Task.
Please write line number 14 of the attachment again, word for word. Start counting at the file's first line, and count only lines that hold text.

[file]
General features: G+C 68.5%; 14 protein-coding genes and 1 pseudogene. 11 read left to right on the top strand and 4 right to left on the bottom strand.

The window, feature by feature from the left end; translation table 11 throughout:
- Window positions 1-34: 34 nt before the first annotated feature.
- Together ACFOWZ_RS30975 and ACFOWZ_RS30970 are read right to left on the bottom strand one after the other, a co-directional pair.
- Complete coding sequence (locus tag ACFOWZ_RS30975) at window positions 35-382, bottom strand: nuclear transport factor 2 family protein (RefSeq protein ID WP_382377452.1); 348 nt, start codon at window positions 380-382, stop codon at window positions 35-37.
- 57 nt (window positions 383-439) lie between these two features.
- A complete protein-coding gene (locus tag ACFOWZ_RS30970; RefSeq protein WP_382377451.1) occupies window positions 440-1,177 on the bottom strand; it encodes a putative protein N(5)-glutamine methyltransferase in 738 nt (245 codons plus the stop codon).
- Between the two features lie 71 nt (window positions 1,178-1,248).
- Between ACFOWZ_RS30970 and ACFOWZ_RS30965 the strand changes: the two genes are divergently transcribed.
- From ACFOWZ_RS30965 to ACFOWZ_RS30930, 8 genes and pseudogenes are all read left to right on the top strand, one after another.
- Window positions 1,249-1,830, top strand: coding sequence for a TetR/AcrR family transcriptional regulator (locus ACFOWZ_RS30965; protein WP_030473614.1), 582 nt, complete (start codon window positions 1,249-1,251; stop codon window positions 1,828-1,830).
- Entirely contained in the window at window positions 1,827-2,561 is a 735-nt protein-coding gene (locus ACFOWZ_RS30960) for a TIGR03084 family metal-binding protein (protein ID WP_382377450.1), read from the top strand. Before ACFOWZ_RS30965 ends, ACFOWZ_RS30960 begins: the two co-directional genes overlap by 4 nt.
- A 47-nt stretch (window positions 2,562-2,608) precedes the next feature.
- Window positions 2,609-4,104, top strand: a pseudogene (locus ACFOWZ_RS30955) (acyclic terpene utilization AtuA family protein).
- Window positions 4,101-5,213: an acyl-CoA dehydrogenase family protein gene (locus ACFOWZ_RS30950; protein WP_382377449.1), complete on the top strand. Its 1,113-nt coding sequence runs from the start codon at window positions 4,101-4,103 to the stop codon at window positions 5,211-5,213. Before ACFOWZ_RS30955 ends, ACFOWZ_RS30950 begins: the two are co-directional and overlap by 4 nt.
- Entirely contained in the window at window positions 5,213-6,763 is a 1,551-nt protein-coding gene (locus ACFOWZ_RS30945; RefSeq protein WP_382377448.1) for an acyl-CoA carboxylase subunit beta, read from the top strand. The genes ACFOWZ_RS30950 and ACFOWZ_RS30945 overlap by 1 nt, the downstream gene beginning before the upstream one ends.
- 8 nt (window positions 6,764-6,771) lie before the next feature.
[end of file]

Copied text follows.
- Window positions 2,609-4,104, top strand: a pseudogene (locus ACFOWZ_RS30955) (acyclic terpene utilization AtuA family protein).